Alcohol: The Impacts of Drinking on Your Goals
It’s getting nicer out up here in the North East!
Anyone else enjoy a nice cold alcoholic beverage in the sun?! Or take artsy photos of beautiful drinks when they match your bag?!
It can be really nice to sit outside in the sun and enjoy a drink! And more BBQs and summer gatherings sometimes equate to more drinks!
I want to start this by saying that I enjoy an alcoholic beverage or two every now and again. And, also, that in writing this, I’m NOT telling you not to drink. I am, however, hoping to inform your drinking choices a bit more so you can be fully aware of the impacts of alcohol on your goals!
Great, let’s dive in…
Alcohol is ethanol. Ethanol contains calories, which add up when we drink. But, ethanol does NOT fit into one of our macronutrient categories (proteins, fats, and carbs), and alcohol also does not positively support us in any way. Not to mention, a lot of alcoholic drinks contain sugar, which as you know, can also add up calorically speaking!
The reality of alcohol usage is that our bodies will work to process and break down the alcohol first because our bodies see it as a poison. So, when you eat and drink, your body essentially puts other digestion on pause to take care of the alcohol. Not great if we’re regularly drinking and eating a lot at the same time. For this reason, higher alcohol intakes can also change the way and how much of certain nutrients we absorb.
As stated, alcohol contains calories, which add up. Where it's possible, sticking to light beers, wines, hard seltzers, hard kombucha, or alcohols with clear mixers are your best bet, calorically speaking. For example, if you have 3 bud lights, that's 330 calories. Whereas if you have 3 Goose Island IPAs, that's 624 calories. Maybe neither of those drinks are your thing, but the example is clear!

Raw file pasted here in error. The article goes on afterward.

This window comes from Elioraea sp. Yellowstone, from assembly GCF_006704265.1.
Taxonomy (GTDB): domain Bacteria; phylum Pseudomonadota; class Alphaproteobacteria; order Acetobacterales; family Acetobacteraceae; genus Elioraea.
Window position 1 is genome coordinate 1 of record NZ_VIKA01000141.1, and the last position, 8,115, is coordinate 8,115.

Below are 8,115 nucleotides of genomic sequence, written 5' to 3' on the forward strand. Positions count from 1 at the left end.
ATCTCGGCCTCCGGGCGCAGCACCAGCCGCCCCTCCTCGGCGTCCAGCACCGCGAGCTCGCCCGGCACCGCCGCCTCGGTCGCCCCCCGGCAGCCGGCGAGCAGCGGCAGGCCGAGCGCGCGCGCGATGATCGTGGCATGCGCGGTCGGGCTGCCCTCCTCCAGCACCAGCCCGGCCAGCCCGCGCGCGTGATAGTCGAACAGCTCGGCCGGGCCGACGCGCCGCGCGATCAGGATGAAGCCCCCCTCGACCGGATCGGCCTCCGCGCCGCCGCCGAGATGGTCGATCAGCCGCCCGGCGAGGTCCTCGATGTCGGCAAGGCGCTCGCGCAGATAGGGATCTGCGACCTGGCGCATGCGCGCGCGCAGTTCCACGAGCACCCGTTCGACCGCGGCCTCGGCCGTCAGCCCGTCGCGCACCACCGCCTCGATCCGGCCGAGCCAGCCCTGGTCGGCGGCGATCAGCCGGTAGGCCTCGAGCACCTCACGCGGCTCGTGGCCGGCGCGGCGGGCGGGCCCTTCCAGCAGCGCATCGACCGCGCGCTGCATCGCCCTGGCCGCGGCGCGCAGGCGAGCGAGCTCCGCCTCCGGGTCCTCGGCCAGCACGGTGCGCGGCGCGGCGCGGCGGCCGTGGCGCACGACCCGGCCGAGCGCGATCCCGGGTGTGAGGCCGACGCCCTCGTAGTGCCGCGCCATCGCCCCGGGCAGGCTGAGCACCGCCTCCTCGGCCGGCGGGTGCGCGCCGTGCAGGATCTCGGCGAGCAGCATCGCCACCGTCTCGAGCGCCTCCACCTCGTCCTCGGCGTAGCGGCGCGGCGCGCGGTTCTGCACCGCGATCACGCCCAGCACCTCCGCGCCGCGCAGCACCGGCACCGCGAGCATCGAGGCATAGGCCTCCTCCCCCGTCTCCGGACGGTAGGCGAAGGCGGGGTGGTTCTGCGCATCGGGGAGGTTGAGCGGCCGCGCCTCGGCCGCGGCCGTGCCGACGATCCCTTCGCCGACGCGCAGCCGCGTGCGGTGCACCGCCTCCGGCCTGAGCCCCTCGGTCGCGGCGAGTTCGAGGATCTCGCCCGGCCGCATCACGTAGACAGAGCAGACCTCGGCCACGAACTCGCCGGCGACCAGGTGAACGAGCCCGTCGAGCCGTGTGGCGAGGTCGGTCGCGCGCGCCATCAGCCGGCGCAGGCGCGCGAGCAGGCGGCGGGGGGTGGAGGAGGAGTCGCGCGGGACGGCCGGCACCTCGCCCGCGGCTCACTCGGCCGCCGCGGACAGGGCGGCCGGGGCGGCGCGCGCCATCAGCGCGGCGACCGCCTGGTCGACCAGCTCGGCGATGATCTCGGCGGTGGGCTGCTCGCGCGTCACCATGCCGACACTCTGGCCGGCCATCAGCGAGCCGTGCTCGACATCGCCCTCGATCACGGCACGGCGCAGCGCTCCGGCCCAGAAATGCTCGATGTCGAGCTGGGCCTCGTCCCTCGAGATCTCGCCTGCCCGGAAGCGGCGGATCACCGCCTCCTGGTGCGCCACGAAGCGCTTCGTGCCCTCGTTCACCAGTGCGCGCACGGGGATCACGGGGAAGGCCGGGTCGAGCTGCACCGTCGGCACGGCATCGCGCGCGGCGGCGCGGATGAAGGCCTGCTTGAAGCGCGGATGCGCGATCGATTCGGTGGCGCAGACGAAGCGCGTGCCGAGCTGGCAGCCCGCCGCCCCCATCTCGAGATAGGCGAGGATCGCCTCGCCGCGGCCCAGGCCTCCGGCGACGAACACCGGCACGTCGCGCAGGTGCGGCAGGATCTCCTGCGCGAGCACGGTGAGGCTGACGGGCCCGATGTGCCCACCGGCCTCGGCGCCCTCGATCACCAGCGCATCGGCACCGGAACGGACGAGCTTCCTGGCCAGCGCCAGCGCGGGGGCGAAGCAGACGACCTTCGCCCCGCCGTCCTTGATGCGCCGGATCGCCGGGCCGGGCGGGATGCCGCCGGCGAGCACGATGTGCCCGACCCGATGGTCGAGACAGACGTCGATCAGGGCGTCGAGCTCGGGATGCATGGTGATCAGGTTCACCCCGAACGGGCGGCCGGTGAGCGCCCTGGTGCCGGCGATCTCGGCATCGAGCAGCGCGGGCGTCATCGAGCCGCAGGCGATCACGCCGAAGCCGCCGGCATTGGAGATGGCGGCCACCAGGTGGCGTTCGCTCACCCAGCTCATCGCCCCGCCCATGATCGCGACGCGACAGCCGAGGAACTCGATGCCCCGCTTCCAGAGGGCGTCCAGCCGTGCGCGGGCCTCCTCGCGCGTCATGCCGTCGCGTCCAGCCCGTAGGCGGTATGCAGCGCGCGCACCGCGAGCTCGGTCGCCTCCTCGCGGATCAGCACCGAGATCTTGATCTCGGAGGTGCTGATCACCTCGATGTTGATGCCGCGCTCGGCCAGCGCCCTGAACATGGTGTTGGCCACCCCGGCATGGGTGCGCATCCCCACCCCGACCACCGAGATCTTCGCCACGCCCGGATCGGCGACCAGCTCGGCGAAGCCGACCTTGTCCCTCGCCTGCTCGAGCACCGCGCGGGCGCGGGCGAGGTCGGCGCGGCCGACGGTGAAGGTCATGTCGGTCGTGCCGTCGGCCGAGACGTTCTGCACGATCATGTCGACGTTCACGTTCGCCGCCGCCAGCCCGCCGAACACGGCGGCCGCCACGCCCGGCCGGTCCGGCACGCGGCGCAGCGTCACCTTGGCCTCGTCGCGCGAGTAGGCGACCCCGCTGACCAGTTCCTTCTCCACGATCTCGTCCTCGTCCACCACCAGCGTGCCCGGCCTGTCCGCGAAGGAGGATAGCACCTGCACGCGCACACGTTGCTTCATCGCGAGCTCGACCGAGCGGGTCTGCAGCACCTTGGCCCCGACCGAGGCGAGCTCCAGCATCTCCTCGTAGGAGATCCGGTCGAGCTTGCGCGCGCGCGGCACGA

Next, yes, calories in our beverages add up when we drink, but even more so, our food choices are typically different/impacted by drinking. So, if you're someone who will have a few drinks and then order a plate of nachos, or eat a bunch of munchies sitting on the couch, it's those surrounding food choices that have the power to impact us more so than the actual alcohol on its own.
For these reasons, if you drink alcohol frequently, it almost certainly will be harder to reach your weight loss or body composition goals.
(Unless you’re actively trying to gain weight, then maybe it will help.)
Otherwise, including alcohol can lead to weight gain if you’re drinking leads to a caloric excess in relation to daily needs.
…Are there people out there who drink alcohol regularly and also have their desired body composition? Certainly.
…And are we also likely making it harder for ourselves to get to our desired body composition when we drink regularly? Probably.
The answer to this problem is not, “Then I just won’t eat as much food to save room for my alcoholic calories.” There is also danger in “saving calories” for alcohol. If you do this on a regular basis it can actually negatively impact body composition, may lead to muscle loss, or malnutrition because alcohol does not contain usable calories like foods containing proteins, fats, and carbs do.
Despite these negatives, I do not recommend avoiding alcohol all together (unless, of course, that’s the right choice for you!), but simply be mindful of, or planning, your consumption.